According to the New York Times, by 1868 the Quakers “[had] converted what a few years ago was a howling wilderness into not only a land of promise, but a land of generous fulfillment…” Harlow Lindley agreed with this statement, writing in 1912 that “the Quakers have exerted an influence in the Old Northwest quite beyond what might have been expected of them as far as numbers are concerned.” Both Lindley and Rudolph detail reforms instituted by the Quakers in and around Randolph County, including their work towards abolition, prohibition, and their efforts in organizing schools (see side 2 of the marker for further information).

For more information on the development of Randolph County and the Quakers’ influence there see footnote 3 and E. Tucker’s History of Randolph County, Indiana, with Illustrations and Biographical Sketches of Some of its Prominent Men and Pioneers (Chicago: A.L. Kingman, 1882), 36-43.

[6] The Discipline of the Society of Friends of Indiana Yearly Meeting (Cincinnati: A. Pugh, 1839), 58-60, accessed through Google Books ; “Finale of the Winchester Case,” Fort Wayne Standard (September 14, 1854); “Temperance Meeting,” Winchester Journal (May 31, 1873); Winchester Preparative Meeting Minutes, 1875-1880, typescript, July 1, 1875; Harlow Lindley, “A Century of Indiana Quakers,” Bulletin of Friends’ Historical Society of Philadelphia, 12(1) (Philadelphia: Friends’ Historical Society, Spring 1923), accessed through GoogleBooks.

Meeting minutes for the Friends make references to their temperance work. Writing in The Discipline of the Society of Friends of Indiana Yearly Meeting, the Quakers stated that “moderation and temperance are inseparable from the Christian religion” and that “we affectionately beseech our members to abstain from all appearance of evil in relation thereto. And particularly as respects the use of intoxicating liquors of every description.” Quoting Harlow Lindley, the “Bulletin of Friends’ Historical Society of Philadelphia,” stated that “while the opposition of Friends to human slavery led them to join their efforts in its overthrow, so later their stand as a temperate people caused them to identify themselves with all honest efforts in support of total abstinence from narcotics and intoxicants.” Going further, the “Bulletin” reported that “it is significant that all of our temperance legislation in Indiana has been championed by Friends…”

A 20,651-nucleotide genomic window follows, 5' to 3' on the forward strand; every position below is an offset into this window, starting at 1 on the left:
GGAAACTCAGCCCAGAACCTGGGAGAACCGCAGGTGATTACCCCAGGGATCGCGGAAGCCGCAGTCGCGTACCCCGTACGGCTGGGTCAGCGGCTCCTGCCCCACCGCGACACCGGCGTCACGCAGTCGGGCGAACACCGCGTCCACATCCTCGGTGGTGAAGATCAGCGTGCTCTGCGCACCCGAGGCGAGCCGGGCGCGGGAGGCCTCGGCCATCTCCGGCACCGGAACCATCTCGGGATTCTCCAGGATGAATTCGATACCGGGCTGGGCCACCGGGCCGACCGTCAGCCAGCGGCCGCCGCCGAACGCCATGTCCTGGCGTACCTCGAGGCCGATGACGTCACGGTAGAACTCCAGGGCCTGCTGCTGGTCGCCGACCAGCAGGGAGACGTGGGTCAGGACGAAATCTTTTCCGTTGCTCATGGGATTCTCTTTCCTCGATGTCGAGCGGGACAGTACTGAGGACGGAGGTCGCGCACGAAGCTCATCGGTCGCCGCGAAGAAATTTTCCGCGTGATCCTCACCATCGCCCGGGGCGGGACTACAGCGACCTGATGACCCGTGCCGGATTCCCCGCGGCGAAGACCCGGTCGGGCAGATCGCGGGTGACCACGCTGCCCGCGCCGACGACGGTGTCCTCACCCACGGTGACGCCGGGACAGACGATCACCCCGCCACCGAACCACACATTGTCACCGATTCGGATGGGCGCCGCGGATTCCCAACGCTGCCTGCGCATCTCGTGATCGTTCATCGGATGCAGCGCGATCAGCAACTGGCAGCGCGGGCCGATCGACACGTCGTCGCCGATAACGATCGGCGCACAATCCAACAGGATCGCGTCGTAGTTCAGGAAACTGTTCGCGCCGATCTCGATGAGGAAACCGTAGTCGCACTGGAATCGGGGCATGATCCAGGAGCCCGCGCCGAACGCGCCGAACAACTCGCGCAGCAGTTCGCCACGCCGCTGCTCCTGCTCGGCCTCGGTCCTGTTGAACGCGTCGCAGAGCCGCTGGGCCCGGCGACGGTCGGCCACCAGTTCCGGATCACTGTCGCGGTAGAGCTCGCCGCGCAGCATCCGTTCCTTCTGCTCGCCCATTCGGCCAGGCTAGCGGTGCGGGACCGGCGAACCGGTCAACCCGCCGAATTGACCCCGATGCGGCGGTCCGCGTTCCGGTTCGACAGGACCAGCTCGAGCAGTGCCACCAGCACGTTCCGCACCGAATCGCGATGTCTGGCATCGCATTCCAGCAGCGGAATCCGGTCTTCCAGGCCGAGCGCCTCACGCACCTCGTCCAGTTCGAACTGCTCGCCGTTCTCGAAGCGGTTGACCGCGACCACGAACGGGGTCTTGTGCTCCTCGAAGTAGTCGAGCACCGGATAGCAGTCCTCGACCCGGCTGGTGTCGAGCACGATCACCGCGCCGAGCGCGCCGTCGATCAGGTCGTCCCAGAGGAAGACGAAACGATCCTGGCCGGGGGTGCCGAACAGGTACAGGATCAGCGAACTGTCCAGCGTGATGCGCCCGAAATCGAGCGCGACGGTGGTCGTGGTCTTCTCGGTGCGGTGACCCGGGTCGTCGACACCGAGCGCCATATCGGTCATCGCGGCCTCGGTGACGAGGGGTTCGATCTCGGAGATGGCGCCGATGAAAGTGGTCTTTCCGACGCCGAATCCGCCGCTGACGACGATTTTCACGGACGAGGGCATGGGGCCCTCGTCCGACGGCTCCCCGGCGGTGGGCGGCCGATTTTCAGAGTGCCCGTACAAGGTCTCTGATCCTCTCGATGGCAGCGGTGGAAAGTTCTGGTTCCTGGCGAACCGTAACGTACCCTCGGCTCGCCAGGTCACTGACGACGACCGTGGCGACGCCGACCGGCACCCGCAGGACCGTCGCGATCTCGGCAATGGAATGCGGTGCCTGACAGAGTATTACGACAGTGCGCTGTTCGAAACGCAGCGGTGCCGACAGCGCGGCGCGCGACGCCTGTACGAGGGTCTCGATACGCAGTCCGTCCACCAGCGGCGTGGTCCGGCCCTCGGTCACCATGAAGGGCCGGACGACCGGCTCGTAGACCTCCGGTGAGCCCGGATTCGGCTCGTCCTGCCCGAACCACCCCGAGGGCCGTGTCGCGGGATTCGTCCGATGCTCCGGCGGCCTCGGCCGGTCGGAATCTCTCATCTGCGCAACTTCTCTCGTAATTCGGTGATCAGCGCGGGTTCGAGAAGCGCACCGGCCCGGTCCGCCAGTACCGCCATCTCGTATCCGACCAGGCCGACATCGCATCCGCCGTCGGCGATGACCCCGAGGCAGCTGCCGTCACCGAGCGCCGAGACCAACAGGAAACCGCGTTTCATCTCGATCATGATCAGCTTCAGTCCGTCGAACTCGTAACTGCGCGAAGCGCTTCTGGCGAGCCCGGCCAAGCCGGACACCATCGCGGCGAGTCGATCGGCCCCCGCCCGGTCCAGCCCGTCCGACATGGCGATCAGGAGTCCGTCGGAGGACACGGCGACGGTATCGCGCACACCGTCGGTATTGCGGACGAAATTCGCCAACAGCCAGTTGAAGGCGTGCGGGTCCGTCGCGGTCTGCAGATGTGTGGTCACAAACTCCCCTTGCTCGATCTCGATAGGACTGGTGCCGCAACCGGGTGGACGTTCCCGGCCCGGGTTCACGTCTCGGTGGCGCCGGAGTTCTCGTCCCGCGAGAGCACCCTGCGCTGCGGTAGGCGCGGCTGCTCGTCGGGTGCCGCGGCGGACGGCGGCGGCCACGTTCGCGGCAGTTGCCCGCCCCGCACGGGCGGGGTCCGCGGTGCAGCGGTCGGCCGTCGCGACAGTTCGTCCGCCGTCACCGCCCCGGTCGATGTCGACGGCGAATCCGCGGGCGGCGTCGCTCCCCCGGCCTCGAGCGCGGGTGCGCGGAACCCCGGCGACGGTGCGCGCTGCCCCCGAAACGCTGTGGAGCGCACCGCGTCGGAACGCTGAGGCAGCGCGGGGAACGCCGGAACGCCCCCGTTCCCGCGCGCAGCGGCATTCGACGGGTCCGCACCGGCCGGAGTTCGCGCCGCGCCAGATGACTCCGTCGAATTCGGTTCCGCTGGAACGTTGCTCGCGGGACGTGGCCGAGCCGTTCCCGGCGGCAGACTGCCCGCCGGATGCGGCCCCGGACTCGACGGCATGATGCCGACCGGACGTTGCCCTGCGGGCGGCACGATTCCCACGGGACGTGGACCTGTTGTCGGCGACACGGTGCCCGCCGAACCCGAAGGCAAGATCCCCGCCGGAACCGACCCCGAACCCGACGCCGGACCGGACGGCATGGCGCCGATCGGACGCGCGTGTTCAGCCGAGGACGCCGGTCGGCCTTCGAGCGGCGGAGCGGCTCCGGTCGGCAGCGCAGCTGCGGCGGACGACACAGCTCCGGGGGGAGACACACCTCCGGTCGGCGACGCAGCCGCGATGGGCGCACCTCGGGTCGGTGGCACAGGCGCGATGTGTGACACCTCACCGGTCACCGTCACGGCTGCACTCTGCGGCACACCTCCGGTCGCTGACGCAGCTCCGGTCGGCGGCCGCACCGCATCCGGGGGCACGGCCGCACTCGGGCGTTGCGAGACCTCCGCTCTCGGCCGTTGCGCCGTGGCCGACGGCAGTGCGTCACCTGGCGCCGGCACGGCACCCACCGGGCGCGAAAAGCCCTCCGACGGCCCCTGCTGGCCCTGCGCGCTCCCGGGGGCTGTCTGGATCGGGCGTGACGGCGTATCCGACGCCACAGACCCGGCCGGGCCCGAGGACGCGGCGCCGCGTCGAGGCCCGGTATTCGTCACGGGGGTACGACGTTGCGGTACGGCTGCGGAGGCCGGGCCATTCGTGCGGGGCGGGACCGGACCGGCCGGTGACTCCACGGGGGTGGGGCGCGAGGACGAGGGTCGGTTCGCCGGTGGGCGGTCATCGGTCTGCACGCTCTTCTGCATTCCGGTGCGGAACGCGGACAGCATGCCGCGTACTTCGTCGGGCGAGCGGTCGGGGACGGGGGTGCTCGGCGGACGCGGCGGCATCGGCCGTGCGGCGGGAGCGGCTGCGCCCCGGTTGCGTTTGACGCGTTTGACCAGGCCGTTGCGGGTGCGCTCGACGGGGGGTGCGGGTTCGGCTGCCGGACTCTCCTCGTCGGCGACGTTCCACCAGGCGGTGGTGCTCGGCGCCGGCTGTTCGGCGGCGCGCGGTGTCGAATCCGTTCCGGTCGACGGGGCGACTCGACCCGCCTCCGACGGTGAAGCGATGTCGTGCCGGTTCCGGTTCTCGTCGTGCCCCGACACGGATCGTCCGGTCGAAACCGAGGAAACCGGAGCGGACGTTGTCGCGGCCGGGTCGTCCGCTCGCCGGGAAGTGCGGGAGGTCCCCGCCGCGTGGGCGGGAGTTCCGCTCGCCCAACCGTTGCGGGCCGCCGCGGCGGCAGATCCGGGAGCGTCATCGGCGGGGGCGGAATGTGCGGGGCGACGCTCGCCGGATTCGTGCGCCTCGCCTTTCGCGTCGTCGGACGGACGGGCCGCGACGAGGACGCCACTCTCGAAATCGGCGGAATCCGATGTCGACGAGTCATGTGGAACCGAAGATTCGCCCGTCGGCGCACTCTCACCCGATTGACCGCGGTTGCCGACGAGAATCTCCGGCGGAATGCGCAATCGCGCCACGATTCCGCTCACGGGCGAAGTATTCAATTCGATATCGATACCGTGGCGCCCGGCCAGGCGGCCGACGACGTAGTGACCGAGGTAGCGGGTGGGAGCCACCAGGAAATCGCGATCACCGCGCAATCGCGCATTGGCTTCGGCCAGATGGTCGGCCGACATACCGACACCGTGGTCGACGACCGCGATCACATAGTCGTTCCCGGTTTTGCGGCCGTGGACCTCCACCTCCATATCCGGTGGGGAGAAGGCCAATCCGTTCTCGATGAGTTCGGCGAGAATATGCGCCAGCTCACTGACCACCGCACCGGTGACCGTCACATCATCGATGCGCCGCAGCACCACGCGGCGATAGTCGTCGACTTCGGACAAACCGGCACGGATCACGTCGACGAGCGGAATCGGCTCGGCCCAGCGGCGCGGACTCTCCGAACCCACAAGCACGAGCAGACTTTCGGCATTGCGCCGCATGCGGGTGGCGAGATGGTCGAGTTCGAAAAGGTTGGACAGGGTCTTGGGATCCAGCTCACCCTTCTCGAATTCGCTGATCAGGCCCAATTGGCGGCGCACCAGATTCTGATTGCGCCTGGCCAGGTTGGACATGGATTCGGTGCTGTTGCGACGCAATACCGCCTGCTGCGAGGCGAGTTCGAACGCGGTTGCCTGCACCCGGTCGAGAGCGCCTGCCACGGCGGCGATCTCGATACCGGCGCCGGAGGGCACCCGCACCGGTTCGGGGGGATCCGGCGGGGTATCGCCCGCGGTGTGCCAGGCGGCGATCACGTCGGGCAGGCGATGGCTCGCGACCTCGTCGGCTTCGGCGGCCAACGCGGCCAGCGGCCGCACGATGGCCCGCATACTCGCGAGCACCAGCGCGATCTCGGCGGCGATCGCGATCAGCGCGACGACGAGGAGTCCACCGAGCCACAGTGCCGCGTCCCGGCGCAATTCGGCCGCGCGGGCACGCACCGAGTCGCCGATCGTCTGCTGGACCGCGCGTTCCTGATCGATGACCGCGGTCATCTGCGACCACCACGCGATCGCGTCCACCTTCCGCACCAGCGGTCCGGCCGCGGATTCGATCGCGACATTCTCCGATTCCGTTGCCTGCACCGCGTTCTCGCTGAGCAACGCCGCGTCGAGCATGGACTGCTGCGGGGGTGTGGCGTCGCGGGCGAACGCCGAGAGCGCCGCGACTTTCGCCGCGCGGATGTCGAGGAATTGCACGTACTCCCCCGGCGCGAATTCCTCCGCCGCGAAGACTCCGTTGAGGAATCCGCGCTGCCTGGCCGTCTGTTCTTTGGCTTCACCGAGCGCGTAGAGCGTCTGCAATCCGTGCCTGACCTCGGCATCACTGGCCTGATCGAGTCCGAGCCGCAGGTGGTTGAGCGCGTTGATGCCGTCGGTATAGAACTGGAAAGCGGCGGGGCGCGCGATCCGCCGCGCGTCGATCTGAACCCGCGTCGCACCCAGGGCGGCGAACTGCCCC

See the state historical marker and file for Amanda Way (add link) for more information on Quaker women working against the liquor traffic in Winchester during the 1854 Whisky Riot.

[7] Indiana Woman’s Suffrage Association, Record Book, 1851-1886, Manuscripts and Visual Collections, William Henry Smith Memorial Library, Indiana Historical Society, (Collection Guide accessed indianahistory.org ); Friends Collection and Earlham College Archives, (Finding Aid accessed archives.earlham.edu)

Records of the Indiana Woman’s Suffrage Association include information of the first statewide women’s rights convention organized by several Quaker women and the formation of the Indiana Women's Rights Association. The Friends Collection at Earlham College contains sources dealing with women’s rights, temperance, prison reform, and antislavery action. For more information on primary sources dealing with Quaker involvement in women’s rights and suffrage movements, see: Thomas D. Hamm, “The Friends Collection at Earlham College,” The Library Quarterly, 60, no. 2 (April, 1990): 139-149, accessed through www.jstor.org. Hamm describes the archives at Earlham College as housing “a number of diaries and hundreds of individual letters…that reflect Quaker … efforts for women’s and minority rights.” The collection also contains yearly meeting minutes and Quaker periodicals. The minutes begin in 1806 and include minutes of the Meeting for Sufferings which contain “petitions and statements on …woman’s suffrage.” See also the state historical marker and file for Amanda Way (add link). Born in Randolph County, Indiana, circa 1828 to a family of Quakers, Way became a speaker and activist involved in the woman’s rights movement.